Providence Mayor Fires City Adviser for Bankruptcy Speculation
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Providence Mayor Fires City Adviser for Bankruptcy Speculation

April 20, 2012

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An adviser to the mayor of Providence Rhode Island was fired last week after making what the mayor deemed to be excessively candid remarks about the likelihood of a bankruptcy filing by the indebted eastern city.

The adviser, Robert G. Flanders Jr., was unceremoniously dismissed by Mayor Angel Taveras, who also kicked Flanders’ law firm out of its official advising position, according to a report from Fox News.

In retrospect, the comments made by Flanders to Bloomberg News last month seem relatively harmless, but they seem to have struck a chord in the mayor’s mind.

When discussing the odds that Providence could escape its debt woes without bankruptcy, Flanders reportedly told Bloomberg News that he didn’t "see how they can get out of without going" into bankruptcy.

I response to Flanders’ remark, Mayor Taveras called the comment "unacceptable” and decided to sever the city’s relationship with Flanders "because of the harm his comments have done."

Some observers have rallied to the aid of Flanders, who is a former state Supreme Court justice with extensive experience in bankruptcy law.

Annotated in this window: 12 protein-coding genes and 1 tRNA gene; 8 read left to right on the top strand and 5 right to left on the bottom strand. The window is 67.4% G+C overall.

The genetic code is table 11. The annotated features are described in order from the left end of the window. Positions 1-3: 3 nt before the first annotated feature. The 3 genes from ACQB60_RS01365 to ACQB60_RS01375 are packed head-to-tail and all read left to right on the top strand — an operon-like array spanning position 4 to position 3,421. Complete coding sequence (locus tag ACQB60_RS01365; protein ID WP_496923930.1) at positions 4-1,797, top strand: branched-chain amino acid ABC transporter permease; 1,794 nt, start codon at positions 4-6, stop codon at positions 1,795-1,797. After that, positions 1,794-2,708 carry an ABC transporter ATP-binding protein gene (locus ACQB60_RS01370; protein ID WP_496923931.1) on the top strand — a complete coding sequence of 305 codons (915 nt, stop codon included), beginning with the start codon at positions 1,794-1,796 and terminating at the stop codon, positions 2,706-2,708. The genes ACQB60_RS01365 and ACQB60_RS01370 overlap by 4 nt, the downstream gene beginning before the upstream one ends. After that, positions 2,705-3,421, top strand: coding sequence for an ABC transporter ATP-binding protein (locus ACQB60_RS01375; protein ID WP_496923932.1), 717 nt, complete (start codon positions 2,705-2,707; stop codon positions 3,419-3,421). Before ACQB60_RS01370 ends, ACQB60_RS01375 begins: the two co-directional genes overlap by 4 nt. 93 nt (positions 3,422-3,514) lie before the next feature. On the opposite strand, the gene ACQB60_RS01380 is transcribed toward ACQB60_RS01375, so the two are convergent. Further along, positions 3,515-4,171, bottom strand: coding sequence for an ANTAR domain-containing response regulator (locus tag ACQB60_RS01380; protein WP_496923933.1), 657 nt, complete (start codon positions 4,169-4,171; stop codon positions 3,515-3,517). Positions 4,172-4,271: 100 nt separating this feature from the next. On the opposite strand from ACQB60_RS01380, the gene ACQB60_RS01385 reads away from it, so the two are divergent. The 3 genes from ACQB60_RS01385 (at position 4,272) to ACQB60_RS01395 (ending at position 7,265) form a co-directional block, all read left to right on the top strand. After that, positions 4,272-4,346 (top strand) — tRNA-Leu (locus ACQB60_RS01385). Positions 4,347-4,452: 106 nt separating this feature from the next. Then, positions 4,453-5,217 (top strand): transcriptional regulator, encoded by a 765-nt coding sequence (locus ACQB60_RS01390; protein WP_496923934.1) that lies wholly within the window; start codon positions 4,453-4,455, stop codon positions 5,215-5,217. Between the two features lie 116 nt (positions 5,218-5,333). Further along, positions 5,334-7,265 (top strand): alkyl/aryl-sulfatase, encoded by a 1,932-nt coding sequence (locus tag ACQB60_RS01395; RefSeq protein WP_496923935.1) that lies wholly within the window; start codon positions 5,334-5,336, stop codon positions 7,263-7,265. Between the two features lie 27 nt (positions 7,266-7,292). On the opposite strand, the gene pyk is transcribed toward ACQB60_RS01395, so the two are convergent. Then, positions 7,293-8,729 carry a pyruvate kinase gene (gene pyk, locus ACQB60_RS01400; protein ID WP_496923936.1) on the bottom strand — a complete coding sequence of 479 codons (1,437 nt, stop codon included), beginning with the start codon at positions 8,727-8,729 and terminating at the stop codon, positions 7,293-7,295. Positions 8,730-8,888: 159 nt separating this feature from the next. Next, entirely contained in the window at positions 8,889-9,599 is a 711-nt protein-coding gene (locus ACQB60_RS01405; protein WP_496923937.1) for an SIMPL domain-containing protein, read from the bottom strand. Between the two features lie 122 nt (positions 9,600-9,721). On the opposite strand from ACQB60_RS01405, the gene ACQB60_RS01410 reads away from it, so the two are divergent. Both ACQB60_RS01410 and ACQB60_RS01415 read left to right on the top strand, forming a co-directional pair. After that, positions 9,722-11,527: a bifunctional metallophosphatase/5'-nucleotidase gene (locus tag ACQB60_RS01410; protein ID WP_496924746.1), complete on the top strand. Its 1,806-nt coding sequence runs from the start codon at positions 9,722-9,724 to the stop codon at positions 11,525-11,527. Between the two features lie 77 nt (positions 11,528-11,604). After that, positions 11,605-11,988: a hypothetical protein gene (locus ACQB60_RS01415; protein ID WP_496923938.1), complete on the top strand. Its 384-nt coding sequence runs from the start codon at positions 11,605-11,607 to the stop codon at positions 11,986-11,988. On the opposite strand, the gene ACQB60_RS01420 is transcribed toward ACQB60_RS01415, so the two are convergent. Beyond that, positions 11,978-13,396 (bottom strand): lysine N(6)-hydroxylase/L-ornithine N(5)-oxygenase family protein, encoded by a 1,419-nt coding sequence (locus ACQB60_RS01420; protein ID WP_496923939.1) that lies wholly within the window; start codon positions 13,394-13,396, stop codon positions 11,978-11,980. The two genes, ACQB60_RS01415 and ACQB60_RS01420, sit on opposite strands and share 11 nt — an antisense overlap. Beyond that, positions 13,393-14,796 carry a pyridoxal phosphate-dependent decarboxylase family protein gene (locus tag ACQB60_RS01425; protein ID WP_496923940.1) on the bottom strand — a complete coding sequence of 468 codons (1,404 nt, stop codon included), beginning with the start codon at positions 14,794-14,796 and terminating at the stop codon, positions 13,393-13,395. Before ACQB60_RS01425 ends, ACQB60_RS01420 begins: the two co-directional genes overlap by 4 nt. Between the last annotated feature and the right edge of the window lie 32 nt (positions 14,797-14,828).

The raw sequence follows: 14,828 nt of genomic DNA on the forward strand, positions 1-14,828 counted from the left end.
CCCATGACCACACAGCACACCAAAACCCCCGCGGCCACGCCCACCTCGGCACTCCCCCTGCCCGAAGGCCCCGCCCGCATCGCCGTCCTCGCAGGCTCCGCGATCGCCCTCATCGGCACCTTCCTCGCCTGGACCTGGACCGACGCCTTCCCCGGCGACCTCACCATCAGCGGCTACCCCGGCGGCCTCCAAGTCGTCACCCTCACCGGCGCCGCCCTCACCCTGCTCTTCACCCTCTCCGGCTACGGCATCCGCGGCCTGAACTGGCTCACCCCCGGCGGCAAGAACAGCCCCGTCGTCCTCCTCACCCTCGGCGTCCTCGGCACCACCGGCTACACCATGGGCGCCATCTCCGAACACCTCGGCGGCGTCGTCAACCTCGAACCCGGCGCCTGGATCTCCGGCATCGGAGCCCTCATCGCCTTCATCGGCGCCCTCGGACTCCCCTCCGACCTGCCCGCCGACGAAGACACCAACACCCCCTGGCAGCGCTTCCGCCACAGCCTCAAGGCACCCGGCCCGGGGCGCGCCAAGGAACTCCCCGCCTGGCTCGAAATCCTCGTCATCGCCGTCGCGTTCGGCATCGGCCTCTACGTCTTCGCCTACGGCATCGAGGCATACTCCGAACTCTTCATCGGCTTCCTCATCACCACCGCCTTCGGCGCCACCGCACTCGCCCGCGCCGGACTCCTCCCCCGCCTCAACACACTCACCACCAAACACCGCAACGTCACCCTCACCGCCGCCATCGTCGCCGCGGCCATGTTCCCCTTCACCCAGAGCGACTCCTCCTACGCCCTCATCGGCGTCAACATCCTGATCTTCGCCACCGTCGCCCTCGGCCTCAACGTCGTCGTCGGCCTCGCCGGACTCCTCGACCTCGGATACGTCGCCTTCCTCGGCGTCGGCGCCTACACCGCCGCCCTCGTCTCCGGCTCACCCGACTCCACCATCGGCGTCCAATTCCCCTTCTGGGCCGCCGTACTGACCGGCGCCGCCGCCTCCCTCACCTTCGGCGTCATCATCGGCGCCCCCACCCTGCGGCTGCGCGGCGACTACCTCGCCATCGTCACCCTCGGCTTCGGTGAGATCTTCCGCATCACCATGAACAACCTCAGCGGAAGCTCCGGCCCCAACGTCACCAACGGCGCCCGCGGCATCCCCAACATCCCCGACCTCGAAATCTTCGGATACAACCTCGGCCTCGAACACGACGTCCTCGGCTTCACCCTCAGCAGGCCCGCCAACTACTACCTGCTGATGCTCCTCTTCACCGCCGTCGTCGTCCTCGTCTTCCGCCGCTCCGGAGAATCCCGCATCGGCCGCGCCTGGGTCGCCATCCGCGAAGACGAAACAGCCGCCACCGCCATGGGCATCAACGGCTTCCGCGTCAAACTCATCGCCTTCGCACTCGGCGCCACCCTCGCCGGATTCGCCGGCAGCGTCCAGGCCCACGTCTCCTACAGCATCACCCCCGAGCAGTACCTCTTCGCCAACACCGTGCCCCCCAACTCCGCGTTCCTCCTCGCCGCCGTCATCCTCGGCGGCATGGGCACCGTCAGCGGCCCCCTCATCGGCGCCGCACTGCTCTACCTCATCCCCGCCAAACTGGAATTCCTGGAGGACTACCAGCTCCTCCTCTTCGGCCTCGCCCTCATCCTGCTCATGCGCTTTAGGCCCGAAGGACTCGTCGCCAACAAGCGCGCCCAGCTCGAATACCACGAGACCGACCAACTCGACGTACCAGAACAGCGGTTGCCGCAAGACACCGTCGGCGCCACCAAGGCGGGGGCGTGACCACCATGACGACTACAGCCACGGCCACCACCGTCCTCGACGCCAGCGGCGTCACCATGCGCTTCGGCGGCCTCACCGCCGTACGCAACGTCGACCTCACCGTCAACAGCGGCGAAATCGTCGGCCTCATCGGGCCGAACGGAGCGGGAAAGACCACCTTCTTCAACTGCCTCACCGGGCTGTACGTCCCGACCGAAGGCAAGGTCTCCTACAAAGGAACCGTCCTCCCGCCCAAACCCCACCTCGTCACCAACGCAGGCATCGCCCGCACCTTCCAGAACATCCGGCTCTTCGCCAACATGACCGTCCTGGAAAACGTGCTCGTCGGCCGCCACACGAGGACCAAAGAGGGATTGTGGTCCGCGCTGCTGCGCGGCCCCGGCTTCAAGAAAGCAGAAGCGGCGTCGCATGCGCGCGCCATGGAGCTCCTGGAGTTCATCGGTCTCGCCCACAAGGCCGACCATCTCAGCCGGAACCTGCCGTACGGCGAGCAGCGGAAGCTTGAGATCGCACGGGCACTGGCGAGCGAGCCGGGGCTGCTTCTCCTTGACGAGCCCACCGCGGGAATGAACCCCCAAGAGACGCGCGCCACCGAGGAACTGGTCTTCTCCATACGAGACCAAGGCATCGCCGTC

Sources indicate that Flanders actually placed the small Rhode Island town of Central Falls under bankruptcy protection last August, so he seems to have a bit of experience in municipal bankruptcy filings.

The mayor’s sensitivity to the former judge’s remarks reflects the dire financial situation in Rhode Island’s largest city. Sources say that the cash-strapped city is currently unable to make pension payments, and the situation seems to be growing worse.

Flanders reportedly believes that the mayor will not be able to reach a compromise with the city’s retired workforce, and that in the absence of a mutually beneficial agreement, the city will have no choice but to file bankruptcy.

Flanders also observed that bankruptcy was a "tremendous tool" for Central Falls, although the town is much smaller than Providence (it has roughly 18,000 residents) and thus its bankruptcy filing was probably much less complex than a potential filing by Providence.

The mayor, however, remains firmly opposed to filing for bankruptcy. In a recent statement, Mayor Taveras said the city is "taking every measure to resolve Providence’s fiscal crisis" and the city "can avoid bankruptcy and will only consider such action as an absolute last resort."


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